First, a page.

UN extends mandate for peacekeepers in Congo

The UN Security Council has unanimously renewed the mandate of its peacekeeping mission in the war-torn Democratic Republic of Congo for a year. The mission, known as MONUC, is due to receive an additional 3,000 peacekeepers.



REUTERS - The Security Council on Monday renewed the mandate of hard-pressed U.N. peacekeepers in the Democratic Republic of the Congo with terms diplomats said would help them fight rebels independently of Congo's army.


The United Nations is trying to address fresh violence in eastern Congo, where the U.N. force, known as MONUC, has been criticized by some rights groups for failing to protect civilians from the warring parties.


U.N. officials have countered that the 17,000-strong force is stretched thin in Congo, which is the size of western Europe, and is limited by its mandate. The Security Council last month approved an extra 3,000 peacekeepers.


Monday's resolution extends MONUC's mandate until the end of 2009. Diplomats said the text beefed up last year's resolution by saying the force should work "in close cooperation with" Congo's government, rather than "support" the Congolese army, making the mandate more robust.


U.N. officials and rights groups have said Congo's army failed to resist an offensive launched in eastern Congo in August by Tutsi rebels led by Gen. Laurent Nkunda, and that some soldiers committed atrocities against civilians.


"The new resolution makes it possible for MONUC to act independently against armed groups. This is important because the (Congolese army) in its present status cannot be the sole foundation for the strategy against armed groups," Belgian Foreign Minister Karel De Gucht told the council.


"It can now also take action if uncontrolled elements of the (Congolese army) are at the source of violent acts against the population."


Another clause in the resolution instructs MONUC to increasingly focus its action on the eastern part of Congo. The force's leadership has argued in the past that it has to spread itself evenly around all potential trouble spots.




More than a quarter of a million civilians have been been driven from their homes since Nkunda's offensive began, with widespread reports of murder, rape and looting. More than 5 million people have died since the beginning of a 1998-2003 war in the region.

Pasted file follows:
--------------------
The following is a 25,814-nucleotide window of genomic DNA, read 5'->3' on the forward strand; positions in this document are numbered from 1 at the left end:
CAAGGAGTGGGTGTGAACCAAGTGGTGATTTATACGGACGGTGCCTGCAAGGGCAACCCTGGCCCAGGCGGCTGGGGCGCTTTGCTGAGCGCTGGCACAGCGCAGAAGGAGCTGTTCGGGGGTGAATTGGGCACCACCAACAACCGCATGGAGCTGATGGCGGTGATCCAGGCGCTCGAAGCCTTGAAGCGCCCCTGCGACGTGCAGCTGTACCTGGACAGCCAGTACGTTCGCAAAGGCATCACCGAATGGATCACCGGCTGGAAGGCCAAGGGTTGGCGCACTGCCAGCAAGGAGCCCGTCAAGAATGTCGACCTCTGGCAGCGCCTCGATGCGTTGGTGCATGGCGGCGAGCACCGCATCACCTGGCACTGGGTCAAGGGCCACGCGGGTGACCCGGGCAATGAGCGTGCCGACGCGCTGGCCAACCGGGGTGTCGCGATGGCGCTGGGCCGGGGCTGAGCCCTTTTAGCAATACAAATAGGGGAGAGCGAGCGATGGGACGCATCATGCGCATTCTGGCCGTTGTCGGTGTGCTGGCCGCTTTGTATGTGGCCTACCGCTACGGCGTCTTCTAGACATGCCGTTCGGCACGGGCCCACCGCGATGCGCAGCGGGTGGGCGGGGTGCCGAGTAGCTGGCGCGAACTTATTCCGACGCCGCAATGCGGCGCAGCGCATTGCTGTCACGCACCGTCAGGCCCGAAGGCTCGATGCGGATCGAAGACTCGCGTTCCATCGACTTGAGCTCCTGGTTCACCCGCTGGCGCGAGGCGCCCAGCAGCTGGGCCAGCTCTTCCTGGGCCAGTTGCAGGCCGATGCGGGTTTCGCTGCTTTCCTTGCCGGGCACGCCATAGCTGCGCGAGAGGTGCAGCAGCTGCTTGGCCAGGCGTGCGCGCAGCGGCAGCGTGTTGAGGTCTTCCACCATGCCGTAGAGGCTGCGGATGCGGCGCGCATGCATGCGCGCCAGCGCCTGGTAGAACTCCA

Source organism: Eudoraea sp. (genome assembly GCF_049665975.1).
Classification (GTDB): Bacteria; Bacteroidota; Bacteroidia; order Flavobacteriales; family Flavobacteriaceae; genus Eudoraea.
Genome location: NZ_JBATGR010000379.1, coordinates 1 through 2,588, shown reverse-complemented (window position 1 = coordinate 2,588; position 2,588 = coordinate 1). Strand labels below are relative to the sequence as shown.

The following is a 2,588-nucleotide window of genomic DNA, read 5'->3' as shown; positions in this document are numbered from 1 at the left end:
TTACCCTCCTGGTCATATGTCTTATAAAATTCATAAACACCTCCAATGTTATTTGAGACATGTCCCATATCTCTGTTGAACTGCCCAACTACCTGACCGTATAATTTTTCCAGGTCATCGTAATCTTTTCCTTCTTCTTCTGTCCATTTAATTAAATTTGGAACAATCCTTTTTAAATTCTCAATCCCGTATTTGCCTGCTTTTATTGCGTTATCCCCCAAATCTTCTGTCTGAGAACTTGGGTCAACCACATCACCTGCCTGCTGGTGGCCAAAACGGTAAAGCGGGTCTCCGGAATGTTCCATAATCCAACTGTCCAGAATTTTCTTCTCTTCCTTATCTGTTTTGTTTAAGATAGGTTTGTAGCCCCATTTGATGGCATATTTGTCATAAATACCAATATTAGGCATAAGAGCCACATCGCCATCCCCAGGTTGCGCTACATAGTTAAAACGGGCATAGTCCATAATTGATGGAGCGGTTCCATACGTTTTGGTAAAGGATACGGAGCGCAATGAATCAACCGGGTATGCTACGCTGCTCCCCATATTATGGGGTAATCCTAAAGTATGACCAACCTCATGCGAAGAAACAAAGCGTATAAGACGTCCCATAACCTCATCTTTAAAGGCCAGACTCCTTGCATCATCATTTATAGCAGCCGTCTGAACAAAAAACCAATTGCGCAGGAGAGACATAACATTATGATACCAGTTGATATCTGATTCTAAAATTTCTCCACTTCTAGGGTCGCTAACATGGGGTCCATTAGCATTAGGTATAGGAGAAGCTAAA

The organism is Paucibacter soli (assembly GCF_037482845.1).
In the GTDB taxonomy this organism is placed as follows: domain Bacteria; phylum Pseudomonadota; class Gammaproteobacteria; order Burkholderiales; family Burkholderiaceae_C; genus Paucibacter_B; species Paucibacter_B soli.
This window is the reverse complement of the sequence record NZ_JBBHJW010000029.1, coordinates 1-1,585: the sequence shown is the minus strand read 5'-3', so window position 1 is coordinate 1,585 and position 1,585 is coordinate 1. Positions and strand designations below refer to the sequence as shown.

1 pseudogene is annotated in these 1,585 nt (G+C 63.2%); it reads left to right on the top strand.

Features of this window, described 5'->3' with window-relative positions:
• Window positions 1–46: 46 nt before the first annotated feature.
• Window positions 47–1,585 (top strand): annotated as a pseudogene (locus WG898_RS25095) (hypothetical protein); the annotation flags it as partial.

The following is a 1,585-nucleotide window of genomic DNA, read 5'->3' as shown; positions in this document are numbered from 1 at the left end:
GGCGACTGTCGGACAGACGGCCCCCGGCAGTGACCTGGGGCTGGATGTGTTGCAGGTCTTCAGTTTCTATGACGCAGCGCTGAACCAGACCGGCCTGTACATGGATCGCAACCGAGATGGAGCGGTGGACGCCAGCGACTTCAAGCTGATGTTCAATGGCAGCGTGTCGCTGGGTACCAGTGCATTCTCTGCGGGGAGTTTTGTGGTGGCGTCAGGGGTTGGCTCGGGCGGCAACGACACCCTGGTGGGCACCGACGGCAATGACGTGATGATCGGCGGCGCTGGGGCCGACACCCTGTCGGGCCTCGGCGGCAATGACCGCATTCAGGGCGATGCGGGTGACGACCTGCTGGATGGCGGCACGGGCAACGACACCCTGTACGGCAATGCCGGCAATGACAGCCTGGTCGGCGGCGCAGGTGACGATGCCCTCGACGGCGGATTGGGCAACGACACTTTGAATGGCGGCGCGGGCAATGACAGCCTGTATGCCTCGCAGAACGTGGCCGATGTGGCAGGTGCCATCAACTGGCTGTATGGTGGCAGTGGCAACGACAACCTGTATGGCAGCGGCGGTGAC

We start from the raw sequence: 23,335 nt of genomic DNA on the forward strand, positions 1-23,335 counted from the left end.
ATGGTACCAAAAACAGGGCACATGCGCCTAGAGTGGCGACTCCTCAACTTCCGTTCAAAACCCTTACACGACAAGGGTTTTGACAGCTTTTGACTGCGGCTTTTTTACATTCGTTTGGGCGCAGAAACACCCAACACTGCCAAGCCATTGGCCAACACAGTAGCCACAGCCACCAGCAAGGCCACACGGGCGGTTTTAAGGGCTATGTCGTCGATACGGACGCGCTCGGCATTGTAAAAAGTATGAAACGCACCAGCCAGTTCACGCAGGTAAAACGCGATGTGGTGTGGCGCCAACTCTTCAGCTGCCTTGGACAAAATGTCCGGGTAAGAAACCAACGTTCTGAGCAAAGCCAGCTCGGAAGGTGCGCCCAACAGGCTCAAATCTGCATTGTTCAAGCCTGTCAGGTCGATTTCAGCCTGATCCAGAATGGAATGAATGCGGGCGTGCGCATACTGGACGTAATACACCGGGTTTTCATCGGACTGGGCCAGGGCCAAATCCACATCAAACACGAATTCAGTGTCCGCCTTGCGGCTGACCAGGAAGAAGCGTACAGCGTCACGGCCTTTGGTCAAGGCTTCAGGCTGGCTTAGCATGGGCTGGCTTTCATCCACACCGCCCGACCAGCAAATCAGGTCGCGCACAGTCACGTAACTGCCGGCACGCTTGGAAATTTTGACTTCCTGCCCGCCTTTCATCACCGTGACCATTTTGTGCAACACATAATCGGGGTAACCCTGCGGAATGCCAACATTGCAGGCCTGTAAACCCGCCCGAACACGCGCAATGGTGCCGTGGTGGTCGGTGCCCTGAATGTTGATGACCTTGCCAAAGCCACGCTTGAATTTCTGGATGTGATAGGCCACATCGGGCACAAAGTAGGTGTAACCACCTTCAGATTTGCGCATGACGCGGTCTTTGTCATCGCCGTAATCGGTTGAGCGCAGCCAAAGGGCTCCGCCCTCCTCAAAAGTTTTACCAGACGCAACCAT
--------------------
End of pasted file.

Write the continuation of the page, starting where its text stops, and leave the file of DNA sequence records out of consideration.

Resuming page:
In a separate resolution on Monday, the Security Council renewed and expanded the scope of sanctions, such as travel bans and asset freezes, against people deemed to support rebels in eastern Congo.


Also included are those who obstruct access to, or distribution of, aid in the area, or who support rebels through illicit trade in natural resources. No new names were added immediately to the existing sanctions list, diplomats said.


Eastern Congo is rich in minerals like gold, cassiterite (tin ore) and coltan, which sparked the conflicts and fueled them, experts say.


The Security Council debate was marked by verbal clashes between Congo and neighboring Rwanda after Rwanda's ambassador made comments seen as sympathetic to Nkunda's rebellion, which Rwanda has denied supporting.


Ambassador Joseph Nsengimana said Nkunda's rise reflected Congo's failure to deal with a different rebel group, including Hutu fighters formerly involved in the 1994 genocide in Rwanda of Tutsis and moderate Hutus.


"The failure of the (Congolese army) to protect its citizens certainly justifies Nkunda's claim of being a protector of his Congolese Tutsi community," Nsengimana said. Rwanda's government is Tutsi-led.


Speaking for Congo, Foreign Minister Alexis Thambe Mwamba called Nsengimana's speech "excessive." He said eastern Congo's conflicts had been imported from Rwanda and that Nkunda was endangering his own Tutsi ethnic group by his actions.





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